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Time to scout peanuts for lesser cornstalk borer. Rapid surge likely

Mark Abney, UGA Extension Peanut Entomologist lesser-cornstalk-borer-larva-peanut-1-a.jpg
Lesser cornstalk borer thrives when it is hot and dry. Infestations have been detected in peanut fields across much of South Georgia.

Regardless of whatever else must be done on the farm in south Georgia over the next 14 days, one thing that needs to happen is scouting peanut fields for lesser cornstalk borer. This insect is the most damaging pest of peanut in Georgia. It feeds on stems, pegs and pods, and it will reduce yield and increase the risk of aflatoxin contamination.

Lesser cornstalk borer thrives when it is hot and dry. Conditions have been favorable for LCB since early May, and infestations have been detected in fields across much of South Georgia. The current extended weather forecast calls for very hot and dry conditions. This is likely to result in a rapid increase in LCB populations.

There two big mistakes that we want to try to avoid, and both can be prevented with scouting:

  1. Not every field will need to be treated with an insecticide. Spraying every field because lessers “might” be present is a bad idea. We do not need to use insecticides to prevent LCB infestations. When the pest reaches threshold we can treat it, kill it, and move on.
  2. Missing an LCB infestation will result in significant losses. Whether a grower usually scouts or not, every peanut field in Georgia needs to be scouted over the next two weeks (at least).

The two insecticides recommended for lesser cornstalk borer management in peanut are chlorantraniliprole (Vantacor/Prevathon) and novaluron (Diamond). If you are thinking about using any other product, please call your local UGA Extension agent so that he or she can talk you out of it. Using a less expensive product that doesn’t work will not save you any money. Using a product that contains a pyrethroid will put you at increased risk for spider mites in a year where the risk for spider mites is already very high.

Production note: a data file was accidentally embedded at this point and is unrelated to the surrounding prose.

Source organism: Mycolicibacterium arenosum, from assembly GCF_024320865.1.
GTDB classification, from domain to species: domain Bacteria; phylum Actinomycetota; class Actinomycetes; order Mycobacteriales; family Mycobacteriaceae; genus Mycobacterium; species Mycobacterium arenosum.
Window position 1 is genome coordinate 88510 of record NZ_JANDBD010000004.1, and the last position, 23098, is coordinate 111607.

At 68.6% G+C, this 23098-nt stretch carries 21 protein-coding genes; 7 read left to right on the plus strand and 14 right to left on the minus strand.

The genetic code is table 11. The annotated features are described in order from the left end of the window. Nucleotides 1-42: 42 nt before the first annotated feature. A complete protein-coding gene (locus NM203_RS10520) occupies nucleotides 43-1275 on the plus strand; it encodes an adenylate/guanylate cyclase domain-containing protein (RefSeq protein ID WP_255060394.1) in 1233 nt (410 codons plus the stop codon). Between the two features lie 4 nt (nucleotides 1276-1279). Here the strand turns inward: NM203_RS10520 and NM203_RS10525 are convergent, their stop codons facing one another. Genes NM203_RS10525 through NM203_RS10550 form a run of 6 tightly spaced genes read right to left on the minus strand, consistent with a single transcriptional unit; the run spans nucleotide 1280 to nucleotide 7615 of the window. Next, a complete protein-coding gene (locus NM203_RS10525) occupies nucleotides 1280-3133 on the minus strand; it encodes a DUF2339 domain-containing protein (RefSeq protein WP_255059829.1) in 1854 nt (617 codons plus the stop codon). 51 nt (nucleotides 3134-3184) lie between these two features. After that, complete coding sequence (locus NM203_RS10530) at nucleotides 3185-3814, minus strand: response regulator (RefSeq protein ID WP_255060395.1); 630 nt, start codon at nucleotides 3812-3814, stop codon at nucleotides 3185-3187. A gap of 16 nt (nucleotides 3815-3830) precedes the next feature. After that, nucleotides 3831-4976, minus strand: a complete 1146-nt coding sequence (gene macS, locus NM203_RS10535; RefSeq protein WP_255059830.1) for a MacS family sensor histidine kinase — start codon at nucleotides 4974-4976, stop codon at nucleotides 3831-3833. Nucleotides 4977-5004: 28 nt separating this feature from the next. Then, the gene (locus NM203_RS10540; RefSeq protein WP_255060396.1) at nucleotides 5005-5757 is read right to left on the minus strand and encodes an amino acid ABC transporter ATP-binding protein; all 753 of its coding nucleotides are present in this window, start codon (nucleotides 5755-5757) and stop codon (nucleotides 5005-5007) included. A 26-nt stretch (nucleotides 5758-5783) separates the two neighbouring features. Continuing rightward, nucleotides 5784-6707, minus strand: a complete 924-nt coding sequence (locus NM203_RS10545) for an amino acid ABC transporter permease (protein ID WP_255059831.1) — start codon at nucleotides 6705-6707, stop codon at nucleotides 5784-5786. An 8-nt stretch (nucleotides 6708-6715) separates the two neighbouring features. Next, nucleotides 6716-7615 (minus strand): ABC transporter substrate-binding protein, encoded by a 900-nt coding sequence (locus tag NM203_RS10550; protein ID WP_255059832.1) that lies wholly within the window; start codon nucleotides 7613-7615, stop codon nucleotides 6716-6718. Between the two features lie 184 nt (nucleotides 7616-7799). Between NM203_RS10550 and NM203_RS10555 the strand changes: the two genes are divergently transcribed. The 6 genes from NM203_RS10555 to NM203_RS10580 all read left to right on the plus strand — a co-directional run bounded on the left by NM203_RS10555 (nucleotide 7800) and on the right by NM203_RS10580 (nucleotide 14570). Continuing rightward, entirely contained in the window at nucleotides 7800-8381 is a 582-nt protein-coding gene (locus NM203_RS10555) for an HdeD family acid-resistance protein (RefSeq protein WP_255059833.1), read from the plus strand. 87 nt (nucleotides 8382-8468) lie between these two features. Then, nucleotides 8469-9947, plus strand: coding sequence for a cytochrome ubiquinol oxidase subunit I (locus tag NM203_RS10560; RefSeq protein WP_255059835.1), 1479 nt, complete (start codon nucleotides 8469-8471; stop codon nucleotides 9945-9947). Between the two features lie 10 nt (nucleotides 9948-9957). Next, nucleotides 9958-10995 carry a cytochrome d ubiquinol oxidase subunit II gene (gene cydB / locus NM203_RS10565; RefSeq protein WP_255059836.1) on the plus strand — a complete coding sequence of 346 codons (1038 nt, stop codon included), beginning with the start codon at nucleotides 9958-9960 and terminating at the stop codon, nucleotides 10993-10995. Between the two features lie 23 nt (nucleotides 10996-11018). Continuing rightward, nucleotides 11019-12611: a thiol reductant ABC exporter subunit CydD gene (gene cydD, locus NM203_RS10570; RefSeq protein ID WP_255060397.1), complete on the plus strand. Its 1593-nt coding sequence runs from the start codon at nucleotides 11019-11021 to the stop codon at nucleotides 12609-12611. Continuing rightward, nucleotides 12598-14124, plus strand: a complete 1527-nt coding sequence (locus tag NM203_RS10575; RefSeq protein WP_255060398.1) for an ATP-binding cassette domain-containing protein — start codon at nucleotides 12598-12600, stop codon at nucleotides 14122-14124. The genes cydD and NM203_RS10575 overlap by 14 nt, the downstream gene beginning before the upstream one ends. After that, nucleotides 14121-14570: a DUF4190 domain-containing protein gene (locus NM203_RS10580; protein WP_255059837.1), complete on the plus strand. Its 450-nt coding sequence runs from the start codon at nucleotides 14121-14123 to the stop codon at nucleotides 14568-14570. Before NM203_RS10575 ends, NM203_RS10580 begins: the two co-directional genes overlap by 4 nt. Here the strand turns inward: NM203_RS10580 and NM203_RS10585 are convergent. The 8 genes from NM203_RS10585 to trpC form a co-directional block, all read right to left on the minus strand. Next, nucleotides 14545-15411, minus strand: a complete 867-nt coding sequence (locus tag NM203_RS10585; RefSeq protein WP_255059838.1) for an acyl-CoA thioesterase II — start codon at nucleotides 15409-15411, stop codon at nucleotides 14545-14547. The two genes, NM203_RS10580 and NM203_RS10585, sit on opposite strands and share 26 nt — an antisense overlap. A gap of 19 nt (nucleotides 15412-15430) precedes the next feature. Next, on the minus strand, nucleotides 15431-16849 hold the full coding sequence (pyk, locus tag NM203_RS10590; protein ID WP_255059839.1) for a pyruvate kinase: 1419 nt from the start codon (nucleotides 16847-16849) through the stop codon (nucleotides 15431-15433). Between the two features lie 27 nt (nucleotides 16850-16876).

Rain does not kill lesser cornstalk borers. The fact that we all got a good shower on Tuesday means nothing for the LCB population. The rain did wash away silk tubes and make scouting more difficult for a few days, but the insects are still here. If we experience lower temperatures and regular rainfall over the next three weeks, we will see lesser numbers dwindle. We can pray for that.

We cannot irrigate LCB away prior to canopy closure. Once peanut vines lap the row middles, irrigated fields that are watered adequately will rarely experience LCB populations above threshold.

A lesser cornstalk borer outbreak is most likely coming. There is no need to panic. Now is the time to be calm, scout, make wise management decisions, and get on with the business of growing the world’s best peanuts.

If you have questions about lesser cornstalk borer management or any other insect management issue in peanut, please contact your local UGA County Extension agent.

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